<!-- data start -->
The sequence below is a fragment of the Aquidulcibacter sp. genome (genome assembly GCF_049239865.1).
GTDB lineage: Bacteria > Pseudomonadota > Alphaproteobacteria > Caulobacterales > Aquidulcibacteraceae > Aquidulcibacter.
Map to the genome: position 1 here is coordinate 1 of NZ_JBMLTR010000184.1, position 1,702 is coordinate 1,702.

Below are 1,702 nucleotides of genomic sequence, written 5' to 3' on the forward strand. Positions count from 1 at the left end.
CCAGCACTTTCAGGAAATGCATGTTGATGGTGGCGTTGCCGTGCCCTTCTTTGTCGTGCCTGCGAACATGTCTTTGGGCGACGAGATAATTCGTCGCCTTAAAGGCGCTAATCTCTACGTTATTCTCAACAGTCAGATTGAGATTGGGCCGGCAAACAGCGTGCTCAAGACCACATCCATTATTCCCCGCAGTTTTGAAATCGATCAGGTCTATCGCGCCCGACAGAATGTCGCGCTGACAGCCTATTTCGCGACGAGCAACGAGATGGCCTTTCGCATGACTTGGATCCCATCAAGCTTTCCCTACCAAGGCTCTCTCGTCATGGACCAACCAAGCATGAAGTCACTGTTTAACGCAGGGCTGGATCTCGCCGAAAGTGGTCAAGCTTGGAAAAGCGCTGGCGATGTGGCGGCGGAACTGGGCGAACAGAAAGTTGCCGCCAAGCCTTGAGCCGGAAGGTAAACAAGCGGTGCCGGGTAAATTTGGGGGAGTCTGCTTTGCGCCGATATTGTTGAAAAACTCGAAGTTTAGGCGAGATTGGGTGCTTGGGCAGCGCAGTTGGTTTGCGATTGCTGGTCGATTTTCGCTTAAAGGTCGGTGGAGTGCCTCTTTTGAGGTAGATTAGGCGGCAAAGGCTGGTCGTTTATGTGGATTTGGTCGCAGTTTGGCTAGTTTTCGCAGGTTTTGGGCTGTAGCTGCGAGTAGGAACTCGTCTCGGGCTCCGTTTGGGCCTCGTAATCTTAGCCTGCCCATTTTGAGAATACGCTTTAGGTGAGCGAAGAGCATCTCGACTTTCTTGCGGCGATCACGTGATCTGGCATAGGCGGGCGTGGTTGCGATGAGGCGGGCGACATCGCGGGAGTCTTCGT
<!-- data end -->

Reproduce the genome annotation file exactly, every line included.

The sequence below is a fragment of the Aquidulcibacter sp. genome (genome assembly GCF_049239865.1).
GTDB lineage: Bacteria > Pseudomonadota > Alphaproteobacteria > Caulobacterales > Aquidulcibacteraceae > Aquidulcibacter.
Map to the genome: position 1 here is coordinate 1 of NZ_JBMLTR010000184.1, position 1,702 is coordinate 1,702.

Below are 1,702 nucleotides of genomic sequence, written 5' to 3' on the forward strand. Positions count from 1 at the left end.
CCAGCACTTTCAGGAAATGCATGTTGATGGTGGCGTTGCCGTGCCCTTCTTTGTCGTGCCTGCGAACATGTCTTTGGGCGACGAGATAATTCGTCGCCTTAAAGGCGCTAATCTCTACGTTATTCTCAACAGTCAGATTGAGATTGGGCCGGCAAACAGCGTGCTCAAGACCACATCCATTATTCCCCGCAGTTTTGAAATCGATCAGGTCTATCGCGCCCGACAGAATGTCGCGCTGACAGCCTATTTCGCGACGAGCAACGAGATGGCCTTTCGCATGACTTGGATCCCATCAAGCTTTCCCTACCAAGGCTCTCTCGTCATGGACCAACCAAGCATGAAGTCACTGTTTAACGCAGGGCTGGATCTCGCCGAAAGTGGTCAAGCTTGGAAAAGCGCTGGCGATGTGGCGGCGGAACTGGGCGAACAGAAAGTTGCCGCCAAGCCTTGAGCCGGAAGGTAAACAAGCGGTGCCGGGTAAATTTGGGGGAGTCTGCTTTGCGCCGATATTGTTGAAAAACTCGAAGTTTAGGCGAGATTGGGTGCTTGGGCAGCGCAGTTGGTTTGCGATTGCTGGTCGATTTTCGCTTAAAGGTCGGTGGAGTGCCTCTTTTGAGGTAGATTAGGCGGCAAAGGCTGGTCGTTTATGTGGATTTGGTCGCAGTTTGGCTAGTTTTCGCAGGTTTTGGGCTGTAGCTGCGAGTAGGAACTCGTCTCGGGCTCCGTTTGGGCCTCGTAATCTTAGCCTGCCCATTTTGAGAATACGCTTTAGGTGAGCGAAGAGCATCTCGACTTTCTTGCGGCGATCACGTGATCTGGCATAGGCGGGCGTGGTTGCGATGAGGCGGGCGACATCGCGGGAGTCTTCGT